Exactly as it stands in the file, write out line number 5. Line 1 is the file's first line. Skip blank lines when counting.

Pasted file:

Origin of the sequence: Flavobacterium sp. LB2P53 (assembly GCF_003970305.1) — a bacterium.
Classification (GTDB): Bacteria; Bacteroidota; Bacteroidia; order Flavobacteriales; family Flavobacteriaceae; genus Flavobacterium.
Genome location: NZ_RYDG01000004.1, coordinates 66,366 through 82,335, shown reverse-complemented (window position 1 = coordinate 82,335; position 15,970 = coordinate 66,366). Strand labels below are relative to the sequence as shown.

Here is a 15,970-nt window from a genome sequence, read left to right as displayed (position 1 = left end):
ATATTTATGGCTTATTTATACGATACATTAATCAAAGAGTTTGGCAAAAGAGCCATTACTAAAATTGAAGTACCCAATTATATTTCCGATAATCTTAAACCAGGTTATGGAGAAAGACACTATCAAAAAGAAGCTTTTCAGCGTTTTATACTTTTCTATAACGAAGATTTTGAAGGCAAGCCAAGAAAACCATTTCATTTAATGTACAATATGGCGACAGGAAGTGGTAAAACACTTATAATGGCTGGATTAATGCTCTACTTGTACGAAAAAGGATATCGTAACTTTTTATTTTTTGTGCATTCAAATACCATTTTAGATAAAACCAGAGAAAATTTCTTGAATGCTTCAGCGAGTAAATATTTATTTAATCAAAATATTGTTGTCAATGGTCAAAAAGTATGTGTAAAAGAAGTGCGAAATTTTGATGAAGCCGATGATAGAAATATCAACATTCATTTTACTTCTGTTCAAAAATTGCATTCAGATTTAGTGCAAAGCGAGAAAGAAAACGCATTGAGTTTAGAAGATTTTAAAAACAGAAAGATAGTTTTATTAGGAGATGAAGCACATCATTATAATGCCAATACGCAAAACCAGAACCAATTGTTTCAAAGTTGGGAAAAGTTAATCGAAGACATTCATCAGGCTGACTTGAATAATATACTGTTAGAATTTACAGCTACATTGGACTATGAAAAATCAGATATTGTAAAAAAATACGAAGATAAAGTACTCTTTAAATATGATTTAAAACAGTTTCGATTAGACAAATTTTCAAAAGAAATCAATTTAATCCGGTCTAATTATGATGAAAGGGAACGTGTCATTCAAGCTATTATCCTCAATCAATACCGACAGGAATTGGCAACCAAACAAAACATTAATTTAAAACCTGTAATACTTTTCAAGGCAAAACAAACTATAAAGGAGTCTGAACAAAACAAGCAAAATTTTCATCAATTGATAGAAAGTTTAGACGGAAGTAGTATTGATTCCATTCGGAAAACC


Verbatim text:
ATATTTATGGCTTATTTATACGATACATTAATCAAAGAGTTTGGCAAAAGAGCCATTACTAAAATTGAAGTACCCAATTATATTTCCGATAATCTTAAACCAGGTTATGGAGAAAGACACTATCAAAAAGAAGCTTTTCAGCGTTTTATACTTTTCTATAACGAAGATTTTGAAGGCAAGCCAAGAAAACCATTTCATTTAATGTACAATATGGCGACAGGAAGTGGTAAAACACTTATAATGGCTGGATTAATGCTCTACTTGTACGAAAAAGGATATCGTAACTTTTTATTTTTTGTGCATTCAAATACCATTTTAGATAAAACCAGAGAAAATTTCTTGAATGCTTCAGCGAGTAAATATTTATTTAATCAAAATATTGTTGTCAATGGTCAAAAAGTATGTGTAAAAGAAGTGCGAAATTTTGATGAAGCCGATGATAGAAATATCAACATTCATTTTACTTCTGTTCAAAAATTGCATTCAGATTTAGTGCAAAGCGAGAAAGAAAACGCATTGAGTTTAGAAGATTTTAAAAACAGAAAGATAGTTTTATTAGGAGATGAAGCACATCATTATAATGCCAATACGCAAAACCAGAACCAATTGTTTCAAAGTTGGGAAAAGTTAATCGAAGACATTCATCAGGCTGACTTGAATAATATACTGTTAGAATTTACAGCTACATTGGACTATGAAAAATCAGATATTGTAAAAAAATACGAAGATAAAGTACTCTTTAAATATGATTTAAAACAGTTTCGATTAGACAAATTTTCAAAAGAAATCAATTTAATCCGGTCTAATTATGATGAAAGGGAACGTGTCATTCAAGCTATTATCCTCAATCAATACCGACAGGAATTGGCAACCAAACAAAACATTAATTTAAAACCTGTAATACTTTTCAAGGCAAAACAAACTATAAAGGAGTCTGAACAAAACAAGCAAAATTTTCATCAATTGATAGAAAGTTTAGACGGAAGTAGTATTGATTCCATTCGGAAAACC